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Abstract Human CD56br natural killer (NK) cells represent a small subset of CD56+ NK cells in circulation and are largely tissue-resident. The frequency and number of CD56br NK cells in blood has been shown to increase following administration of low-dose IL-2 (LD-IL2), a therapy aimed to specifically expand CD4+ regulatory T cells (Tregs). Given the potential clinical application of LD-IL-2 immunotherapy across several immune diseases, including the autoimmune disease type 1 diabetes, a better understanding of the functional consequences of this expansion is urgently needed. In this study, we developed an in vitro co-culture assay with activated CD4+ T cells to measure NK cell killing efficiency. We show that CD56br and CD56dim NK cells show similar efficiency at killing activated CD4+ conventional T (Tconv) and Treg cell subsets. However, in contrast to CD56dim cells, CD56br NK cells preferentially target highly proliferative cells. We hypothesize that CD56br NK cells have an immunoregulatory role through the elimination of proliferating autoreactive CD4+ Tconv cells that have escaped Treg suppression. These results have implications for the interpretation of current and future trials of LD-IL-2 by providing evidence for a new, possibly beneficial immunomodulatory mechanism of LD-IL-2-expanded CD56br NK cells.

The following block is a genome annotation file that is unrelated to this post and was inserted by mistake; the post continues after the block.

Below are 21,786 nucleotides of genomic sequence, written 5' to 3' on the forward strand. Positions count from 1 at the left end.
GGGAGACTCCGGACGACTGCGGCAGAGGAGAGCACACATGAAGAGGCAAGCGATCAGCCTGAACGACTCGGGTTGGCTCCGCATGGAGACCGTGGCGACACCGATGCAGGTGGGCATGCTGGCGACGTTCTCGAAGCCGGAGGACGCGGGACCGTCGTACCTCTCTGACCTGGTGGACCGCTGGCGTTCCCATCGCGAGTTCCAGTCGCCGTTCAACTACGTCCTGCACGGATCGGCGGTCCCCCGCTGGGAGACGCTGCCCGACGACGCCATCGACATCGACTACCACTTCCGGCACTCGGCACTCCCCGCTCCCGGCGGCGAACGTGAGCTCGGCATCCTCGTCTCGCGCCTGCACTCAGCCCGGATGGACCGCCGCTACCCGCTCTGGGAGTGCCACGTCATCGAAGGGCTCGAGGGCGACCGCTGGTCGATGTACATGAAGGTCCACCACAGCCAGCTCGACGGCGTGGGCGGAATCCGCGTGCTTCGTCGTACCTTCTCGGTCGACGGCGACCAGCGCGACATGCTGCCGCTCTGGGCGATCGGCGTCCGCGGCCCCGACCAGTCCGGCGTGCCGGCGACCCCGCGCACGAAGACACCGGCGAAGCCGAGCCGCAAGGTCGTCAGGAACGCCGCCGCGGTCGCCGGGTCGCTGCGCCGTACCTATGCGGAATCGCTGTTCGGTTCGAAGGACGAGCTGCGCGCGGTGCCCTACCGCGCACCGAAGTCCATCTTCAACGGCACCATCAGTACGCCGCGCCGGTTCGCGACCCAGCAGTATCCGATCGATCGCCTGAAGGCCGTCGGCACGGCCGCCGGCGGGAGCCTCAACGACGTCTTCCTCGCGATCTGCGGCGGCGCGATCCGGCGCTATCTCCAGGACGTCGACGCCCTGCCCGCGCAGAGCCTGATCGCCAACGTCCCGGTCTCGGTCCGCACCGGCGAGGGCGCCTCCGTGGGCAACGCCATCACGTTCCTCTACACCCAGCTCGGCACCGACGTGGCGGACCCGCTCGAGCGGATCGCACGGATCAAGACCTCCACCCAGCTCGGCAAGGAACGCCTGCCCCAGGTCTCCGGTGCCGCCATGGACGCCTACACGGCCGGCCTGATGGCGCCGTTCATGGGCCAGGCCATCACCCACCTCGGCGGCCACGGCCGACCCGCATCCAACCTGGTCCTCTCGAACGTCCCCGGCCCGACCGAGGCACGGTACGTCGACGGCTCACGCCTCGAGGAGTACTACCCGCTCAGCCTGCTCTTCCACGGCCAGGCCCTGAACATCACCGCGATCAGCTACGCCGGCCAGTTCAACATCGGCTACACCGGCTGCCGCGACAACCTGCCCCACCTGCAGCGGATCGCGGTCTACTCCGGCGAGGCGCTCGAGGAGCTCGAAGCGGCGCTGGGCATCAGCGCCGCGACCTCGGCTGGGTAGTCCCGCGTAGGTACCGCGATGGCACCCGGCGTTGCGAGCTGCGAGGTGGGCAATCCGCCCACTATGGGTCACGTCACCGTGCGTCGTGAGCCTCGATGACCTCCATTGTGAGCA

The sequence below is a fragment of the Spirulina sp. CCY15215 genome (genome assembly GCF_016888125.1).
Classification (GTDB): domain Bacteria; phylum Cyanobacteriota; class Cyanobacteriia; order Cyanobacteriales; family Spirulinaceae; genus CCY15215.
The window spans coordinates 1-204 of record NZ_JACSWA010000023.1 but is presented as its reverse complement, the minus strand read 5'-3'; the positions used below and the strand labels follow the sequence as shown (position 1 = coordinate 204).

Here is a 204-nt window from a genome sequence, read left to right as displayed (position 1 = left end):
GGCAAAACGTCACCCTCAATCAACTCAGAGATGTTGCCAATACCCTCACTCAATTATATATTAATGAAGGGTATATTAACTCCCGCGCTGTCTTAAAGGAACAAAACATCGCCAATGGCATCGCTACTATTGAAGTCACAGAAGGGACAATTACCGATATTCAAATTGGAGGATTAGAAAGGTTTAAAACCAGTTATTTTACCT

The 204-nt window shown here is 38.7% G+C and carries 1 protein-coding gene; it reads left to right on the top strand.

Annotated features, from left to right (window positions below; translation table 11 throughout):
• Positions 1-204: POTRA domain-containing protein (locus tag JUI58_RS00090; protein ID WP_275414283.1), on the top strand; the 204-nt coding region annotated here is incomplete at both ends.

Original publication




Journal article


Discovery Immunology


Oxford University Press (OUP)

Publication Date